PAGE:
The amount of dark matter and dark energy govern the dynamics of our Universe, but we can’t see either of them directly. So we turn to what we can see: baryonic matter, via the radiation produced mainly (but not exclusively) by stars. The neat thing is that baryonic and dark matter attract each other gravitationally, so baryonic matter traces dark matter. And this is why simply measuring where galaxies sit is so insightful – it gives you a tool to track dark matter and see how its spacial distribution evolves. This in turn tells you about the interplay between dark matter and dark energy – depending on which one dominates, by how much and for how long, the evolution of the spacial distribution of dark matter (and therefore galaxies) will be different. And that we can measure! The spacial distribution (or clustering) of galaxies is one of the most promising tools to tell us about dark energy and how structure has grown in our Universe.
But before all of this can be done, we need to know the distance to each galaxy. This means measuring their redshift, by using the spectrum of each galaxy to determine how fast it is receding from us – which in turn tells us how far away it is. If the data coming out of the telescope and spectrograph are good enough, the whole process can be fully automatised. However, our position is slightly different in that due to some instrumental artifacts, the red side of the spectra is much below standard and the computerised pipeline often fails in assigning the correct redshift.
This is where I (and around 25 other people) come in. Humans are much much better at spotting mistakes than computers, so each of the 100,000 spectra is being looked at by at least two different people to make sure that the redshift is correct and that when the time comes to do science, we are doing it with reliable data. As I mentioned, this is not something I’d ever done before, so my time in Milan was used to get me trained and up to scratch with the software. I measured 300 redshifts this week, which is rather slow especially when I think that I have to do 1500 more or so in the next couple of months!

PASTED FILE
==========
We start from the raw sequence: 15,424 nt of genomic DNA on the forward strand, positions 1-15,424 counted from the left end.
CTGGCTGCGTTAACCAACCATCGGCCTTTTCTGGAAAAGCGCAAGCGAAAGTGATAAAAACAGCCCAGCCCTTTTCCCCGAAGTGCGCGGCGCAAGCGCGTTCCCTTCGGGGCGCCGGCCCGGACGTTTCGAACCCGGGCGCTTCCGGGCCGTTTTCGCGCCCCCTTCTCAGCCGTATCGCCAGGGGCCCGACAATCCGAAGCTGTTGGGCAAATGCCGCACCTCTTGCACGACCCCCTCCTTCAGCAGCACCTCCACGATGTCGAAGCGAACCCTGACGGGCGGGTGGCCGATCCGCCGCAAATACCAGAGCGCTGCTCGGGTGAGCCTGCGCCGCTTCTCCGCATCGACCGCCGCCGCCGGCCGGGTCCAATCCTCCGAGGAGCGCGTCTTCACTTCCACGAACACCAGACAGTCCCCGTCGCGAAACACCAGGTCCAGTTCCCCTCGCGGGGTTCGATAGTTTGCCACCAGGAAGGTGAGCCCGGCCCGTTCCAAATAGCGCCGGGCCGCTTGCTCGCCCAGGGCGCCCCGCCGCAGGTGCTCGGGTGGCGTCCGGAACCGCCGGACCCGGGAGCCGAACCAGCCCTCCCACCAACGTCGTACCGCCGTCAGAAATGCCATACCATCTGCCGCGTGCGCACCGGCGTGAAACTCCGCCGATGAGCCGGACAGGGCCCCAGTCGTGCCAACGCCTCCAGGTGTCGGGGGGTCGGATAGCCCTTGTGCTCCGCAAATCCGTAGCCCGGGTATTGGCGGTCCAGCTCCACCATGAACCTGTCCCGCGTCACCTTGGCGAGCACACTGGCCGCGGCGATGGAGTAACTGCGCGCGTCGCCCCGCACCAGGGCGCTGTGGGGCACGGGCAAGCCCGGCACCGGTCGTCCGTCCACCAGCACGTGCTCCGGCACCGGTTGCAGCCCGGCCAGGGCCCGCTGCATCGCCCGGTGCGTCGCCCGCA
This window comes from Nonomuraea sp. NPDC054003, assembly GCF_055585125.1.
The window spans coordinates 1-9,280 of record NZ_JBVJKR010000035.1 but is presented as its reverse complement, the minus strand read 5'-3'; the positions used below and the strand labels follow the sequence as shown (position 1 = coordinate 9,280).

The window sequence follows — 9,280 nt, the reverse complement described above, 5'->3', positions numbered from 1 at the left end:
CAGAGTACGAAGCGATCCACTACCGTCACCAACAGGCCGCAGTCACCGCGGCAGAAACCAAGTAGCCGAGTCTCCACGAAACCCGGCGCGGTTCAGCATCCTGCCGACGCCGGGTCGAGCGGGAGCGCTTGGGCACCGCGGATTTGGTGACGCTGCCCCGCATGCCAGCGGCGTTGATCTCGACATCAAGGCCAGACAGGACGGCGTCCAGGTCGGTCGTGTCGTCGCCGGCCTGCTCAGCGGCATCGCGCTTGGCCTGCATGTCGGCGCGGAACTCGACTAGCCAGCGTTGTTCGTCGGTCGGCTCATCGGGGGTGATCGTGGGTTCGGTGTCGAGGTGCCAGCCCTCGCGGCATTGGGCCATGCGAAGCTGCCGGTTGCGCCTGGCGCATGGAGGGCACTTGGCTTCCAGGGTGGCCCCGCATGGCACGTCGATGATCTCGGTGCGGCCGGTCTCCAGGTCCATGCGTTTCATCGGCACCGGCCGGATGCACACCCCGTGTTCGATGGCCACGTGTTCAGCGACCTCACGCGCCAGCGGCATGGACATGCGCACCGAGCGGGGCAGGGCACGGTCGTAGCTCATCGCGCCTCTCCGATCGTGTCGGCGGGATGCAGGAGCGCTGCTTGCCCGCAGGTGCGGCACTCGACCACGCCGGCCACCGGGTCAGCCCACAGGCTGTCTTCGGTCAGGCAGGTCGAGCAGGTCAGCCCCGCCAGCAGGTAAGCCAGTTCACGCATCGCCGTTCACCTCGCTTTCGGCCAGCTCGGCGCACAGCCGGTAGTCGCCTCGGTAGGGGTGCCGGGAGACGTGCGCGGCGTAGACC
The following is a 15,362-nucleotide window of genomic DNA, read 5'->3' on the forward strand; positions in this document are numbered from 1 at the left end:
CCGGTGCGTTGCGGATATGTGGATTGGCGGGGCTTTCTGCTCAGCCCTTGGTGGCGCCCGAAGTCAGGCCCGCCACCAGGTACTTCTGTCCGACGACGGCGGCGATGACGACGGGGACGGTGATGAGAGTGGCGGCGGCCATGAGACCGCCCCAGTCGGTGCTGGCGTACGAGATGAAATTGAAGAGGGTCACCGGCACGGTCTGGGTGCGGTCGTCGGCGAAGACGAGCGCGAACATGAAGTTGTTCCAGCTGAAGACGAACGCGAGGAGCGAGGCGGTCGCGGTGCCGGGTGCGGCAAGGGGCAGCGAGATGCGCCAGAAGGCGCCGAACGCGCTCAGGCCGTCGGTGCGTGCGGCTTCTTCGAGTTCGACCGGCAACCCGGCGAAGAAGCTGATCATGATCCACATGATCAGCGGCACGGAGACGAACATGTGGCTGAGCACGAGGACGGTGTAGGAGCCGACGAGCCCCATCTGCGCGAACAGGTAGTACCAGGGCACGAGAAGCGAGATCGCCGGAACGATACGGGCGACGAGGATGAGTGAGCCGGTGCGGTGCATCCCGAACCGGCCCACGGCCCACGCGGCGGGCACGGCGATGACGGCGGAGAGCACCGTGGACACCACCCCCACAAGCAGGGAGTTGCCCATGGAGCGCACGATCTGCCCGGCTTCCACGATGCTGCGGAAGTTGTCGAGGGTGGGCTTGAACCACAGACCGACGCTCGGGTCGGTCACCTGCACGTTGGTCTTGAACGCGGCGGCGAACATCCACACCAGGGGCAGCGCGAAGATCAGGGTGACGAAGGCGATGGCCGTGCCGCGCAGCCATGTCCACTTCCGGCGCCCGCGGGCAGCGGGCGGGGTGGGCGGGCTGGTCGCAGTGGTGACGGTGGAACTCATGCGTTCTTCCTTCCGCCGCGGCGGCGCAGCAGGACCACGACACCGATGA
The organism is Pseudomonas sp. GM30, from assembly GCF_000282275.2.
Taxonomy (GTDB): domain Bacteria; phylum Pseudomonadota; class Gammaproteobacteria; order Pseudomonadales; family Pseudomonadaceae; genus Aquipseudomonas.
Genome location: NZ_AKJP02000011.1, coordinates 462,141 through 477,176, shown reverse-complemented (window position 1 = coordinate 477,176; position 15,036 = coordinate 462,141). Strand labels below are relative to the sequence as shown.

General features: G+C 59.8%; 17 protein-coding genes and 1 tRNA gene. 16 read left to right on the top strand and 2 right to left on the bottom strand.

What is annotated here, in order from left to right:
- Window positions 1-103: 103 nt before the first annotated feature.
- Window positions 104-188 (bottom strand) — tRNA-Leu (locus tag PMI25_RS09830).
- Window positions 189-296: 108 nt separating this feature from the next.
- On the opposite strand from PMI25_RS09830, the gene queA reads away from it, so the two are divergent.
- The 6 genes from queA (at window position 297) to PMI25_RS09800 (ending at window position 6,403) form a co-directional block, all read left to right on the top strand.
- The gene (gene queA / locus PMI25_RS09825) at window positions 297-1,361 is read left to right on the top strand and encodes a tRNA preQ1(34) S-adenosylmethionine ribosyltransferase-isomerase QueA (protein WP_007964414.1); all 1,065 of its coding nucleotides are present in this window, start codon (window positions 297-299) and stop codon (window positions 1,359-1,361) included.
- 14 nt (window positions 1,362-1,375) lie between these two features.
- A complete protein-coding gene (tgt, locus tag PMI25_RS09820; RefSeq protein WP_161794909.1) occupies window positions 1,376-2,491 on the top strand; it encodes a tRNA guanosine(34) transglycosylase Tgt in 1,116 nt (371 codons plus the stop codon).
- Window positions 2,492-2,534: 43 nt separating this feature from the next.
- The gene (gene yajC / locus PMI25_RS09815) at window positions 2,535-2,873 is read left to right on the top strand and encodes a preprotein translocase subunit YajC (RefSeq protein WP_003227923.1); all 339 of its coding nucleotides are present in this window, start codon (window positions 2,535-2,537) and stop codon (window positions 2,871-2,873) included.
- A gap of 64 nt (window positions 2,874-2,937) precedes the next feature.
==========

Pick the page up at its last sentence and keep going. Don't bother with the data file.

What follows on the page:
It’s a huge task but one that really needs to be done. And on the upside, I will never get bored on a train or airport ever again!
So today the Nobel Memorial Prize in Economics (not one of the original true Nobel Prizes) will be announced. I thought this would be a good time to write about the work of last year’s winner. And yes, you are still reading an astronomy blog.
In 1978 Paul Krugman was a bored young assistant professor at Yale. To amuse himself he let his thoughts wander onto how economics could evolve in the far future. This resulted in him writing a paper entitled The Theory of Interstellar Trade, which is quite frankly fantastic.
This is a light-hearted work and with the claim on the front page that the work has been funded by the Committee to Re-elect Willian Proxmire it starts as it means to go on. Proxmire was a US Senator who crusaded against what he considered wasteful public spending. His cross-hairs sometimes fell on scientific projects which were often recipients of his Golden Fleece Award, a sort of insulting IgNobel for spending government money on bizarre research programmes. Proxmire is also credited with killing off NASA’s space colonisation research programme. Hence Krugman’s ironic funding claim for his odd research work on the economics of space trade.